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Making Light Work

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Making Light Work

An End to Toil in the Twenty-First Century

Polity Press,

15 min read
9 take-aways
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What's inside?

A political economist makes a case for better-quality work – and offers a Marxist view on achieving it.

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Economist David A. Spencer turns to the work of Karl Marx as he frames a lucid case for moving beyond capitalism, for the sake of a better future for workers. Capitalism, as he points out, takes an instrumental view of work and workers, and in Spencer’s view, this can only result in workers’ alienation, degradation and suffering. Technology and half measures such as a universal basic income can’t create profound change; only the end of capitalism, Spencer argues, will bring about a world of meaningful, humane work. No matter your views, you might appreciate Spencer’s mostly balanced work for its careful thinking and clear arguments.


Over centuries, philosophers, economists and writers have explored the nature of, and need for, work.

Many people accept the Old Testament view of work as punishment – something people want to avoid but find necessary for survival. In this school of thought, work damages a person both physically and mentally, yet remains an unavoidable reality to be endured. Others hold a work-free world as an ideal. Whether they believe this utopia will arrive through technology or other means, they argue humans will be happy only when they perform no work at all.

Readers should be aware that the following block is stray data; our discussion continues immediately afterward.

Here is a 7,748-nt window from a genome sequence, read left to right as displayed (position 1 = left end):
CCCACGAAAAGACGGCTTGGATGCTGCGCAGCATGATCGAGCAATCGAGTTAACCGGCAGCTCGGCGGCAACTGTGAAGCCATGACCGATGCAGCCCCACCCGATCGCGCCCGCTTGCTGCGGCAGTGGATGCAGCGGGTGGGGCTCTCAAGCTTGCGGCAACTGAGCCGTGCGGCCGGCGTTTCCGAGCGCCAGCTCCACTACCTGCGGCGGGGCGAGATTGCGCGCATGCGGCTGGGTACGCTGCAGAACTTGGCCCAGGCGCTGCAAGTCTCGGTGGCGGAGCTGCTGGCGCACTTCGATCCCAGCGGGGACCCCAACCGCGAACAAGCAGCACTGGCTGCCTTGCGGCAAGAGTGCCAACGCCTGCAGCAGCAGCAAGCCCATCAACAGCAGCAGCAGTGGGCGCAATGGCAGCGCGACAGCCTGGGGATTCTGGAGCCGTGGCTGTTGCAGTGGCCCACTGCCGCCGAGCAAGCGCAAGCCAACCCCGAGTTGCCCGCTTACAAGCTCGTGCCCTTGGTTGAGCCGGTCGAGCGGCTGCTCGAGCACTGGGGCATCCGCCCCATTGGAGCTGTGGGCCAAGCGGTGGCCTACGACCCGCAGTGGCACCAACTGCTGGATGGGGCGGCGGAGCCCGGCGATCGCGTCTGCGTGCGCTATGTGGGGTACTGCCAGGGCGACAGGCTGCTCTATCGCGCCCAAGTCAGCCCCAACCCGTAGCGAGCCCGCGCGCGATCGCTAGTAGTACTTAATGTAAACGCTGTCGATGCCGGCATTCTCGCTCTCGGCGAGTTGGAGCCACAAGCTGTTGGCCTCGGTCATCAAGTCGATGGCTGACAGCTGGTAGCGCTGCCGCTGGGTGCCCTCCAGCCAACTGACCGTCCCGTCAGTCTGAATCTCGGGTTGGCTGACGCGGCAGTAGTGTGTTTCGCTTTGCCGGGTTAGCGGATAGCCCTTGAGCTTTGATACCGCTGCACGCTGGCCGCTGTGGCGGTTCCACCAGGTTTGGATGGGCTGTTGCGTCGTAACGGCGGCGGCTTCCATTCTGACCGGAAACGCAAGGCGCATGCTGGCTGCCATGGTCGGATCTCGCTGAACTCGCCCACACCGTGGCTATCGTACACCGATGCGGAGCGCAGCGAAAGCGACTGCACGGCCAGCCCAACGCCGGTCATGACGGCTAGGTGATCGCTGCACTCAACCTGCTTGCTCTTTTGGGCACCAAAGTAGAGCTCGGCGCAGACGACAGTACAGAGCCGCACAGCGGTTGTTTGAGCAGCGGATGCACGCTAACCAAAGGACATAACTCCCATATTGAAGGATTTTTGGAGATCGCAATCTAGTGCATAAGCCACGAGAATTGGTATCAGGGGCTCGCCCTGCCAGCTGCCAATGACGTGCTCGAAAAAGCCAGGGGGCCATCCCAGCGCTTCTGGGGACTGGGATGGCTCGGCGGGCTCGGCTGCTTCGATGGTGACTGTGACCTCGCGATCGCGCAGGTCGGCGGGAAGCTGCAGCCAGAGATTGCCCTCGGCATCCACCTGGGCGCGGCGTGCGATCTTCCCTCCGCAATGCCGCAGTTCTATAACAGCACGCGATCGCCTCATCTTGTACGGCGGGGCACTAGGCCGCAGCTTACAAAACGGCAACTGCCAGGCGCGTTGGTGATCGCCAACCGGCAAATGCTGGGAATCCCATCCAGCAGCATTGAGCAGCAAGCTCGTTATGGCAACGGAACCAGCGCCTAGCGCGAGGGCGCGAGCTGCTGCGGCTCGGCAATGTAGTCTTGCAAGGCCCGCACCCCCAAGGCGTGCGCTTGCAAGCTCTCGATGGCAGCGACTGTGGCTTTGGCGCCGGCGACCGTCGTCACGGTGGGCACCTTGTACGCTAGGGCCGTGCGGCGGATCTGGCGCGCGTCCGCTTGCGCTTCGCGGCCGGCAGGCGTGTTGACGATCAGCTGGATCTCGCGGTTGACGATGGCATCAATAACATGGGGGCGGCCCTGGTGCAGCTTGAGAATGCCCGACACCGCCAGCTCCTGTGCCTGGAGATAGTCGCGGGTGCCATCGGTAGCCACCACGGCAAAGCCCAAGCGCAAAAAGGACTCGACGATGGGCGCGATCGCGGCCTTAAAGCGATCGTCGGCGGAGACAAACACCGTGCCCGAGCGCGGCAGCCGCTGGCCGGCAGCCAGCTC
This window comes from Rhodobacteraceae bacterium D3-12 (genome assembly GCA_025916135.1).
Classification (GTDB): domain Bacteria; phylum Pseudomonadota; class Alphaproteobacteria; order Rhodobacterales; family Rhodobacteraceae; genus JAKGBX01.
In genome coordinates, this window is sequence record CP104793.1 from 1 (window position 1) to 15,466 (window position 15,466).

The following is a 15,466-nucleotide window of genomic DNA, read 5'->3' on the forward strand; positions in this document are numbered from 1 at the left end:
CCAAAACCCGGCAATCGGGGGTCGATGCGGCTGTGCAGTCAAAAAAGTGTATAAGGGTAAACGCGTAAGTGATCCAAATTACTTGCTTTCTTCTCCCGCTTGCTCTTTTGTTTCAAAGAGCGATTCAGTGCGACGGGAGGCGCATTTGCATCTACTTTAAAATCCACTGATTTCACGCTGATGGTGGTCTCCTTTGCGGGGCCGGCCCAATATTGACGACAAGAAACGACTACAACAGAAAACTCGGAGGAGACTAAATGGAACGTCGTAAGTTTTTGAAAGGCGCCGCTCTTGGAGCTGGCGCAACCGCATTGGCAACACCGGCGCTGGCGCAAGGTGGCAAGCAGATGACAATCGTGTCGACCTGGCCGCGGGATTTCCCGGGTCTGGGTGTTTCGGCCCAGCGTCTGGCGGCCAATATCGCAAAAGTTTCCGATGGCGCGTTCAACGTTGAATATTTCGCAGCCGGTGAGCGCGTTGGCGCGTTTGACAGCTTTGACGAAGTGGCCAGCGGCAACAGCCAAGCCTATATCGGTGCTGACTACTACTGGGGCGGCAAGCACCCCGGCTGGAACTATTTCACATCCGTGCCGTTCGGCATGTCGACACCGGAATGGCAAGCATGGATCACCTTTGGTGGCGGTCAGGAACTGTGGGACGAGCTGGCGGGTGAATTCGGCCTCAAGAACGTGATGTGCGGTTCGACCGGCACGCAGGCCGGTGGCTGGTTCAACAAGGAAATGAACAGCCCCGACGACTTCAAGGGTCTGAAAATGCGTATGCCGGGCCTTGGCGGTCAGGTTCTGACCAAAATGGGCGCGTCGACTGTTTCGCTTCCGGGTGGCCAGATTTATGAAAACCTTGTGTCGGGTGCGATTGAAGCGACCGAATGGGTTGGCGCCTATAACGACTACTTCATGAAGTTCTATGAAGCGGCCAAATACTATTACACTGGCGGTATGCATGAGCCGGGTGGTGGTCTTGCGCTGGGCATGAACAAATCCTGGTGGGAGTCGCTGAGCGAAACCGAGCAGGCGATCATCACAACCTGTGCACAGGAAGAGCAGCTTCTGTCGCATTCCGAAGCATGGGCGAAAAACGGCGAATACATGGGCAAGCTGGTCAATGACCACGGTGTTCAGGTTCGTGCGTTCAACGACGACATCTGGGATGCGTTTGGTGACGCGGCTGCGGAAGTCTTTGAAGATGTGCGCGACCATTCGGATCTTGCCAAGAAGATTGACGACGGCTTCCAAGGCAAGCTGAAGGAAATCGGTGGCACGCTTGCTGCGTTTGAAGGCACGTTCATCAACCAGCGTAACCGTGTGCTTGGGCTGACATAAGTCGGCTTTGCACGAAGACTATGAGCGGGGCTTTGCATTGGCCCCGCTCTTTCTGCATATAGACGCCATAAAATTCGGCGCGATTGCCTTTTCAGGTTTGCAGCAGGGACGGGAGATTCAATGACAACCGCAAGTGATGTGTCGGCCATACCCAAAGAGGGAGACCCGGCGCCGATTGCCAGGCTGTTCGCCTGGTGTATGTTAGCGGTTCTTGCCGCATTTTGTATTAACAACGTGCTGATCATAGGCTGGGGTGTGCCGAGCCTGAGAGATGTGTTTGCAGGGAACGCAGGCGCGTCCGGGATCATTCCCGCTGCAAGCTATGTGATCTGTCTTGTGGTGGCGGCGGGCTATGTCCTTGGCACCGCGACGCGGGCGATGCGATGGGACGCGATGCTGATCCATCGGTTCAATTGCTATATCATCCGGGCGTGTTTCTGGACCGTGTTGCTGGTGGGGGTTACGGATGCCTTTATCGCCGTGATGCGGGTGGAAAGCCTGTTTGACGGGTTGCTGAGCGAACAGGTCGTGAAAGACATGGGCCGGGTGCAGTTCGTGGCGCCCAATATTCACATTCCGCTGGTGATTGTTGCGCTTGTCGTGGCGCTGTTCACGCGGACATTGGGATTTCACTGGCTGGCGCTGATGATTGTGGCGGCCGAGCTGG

But a third philosophy rejects the notion that work can offer no value to workers. It holds that people willingly embrace high-quality work – work that offers meaning and leverages their skills and interests. Indeed, some lottery winners, with more money in the bank than they’ll need for a lifetime, still return to their jobs. And many people perform volunteer work, earning no monetary pay at all. Under this view, work can have social, psychological and spiritual value, and therefore can benefit people beyond remuneration.

In an ideal society, people would perform work they truly enjoy...

About the Author

David A. Spencer is a professor of economics and political economy at the University of Leeds.

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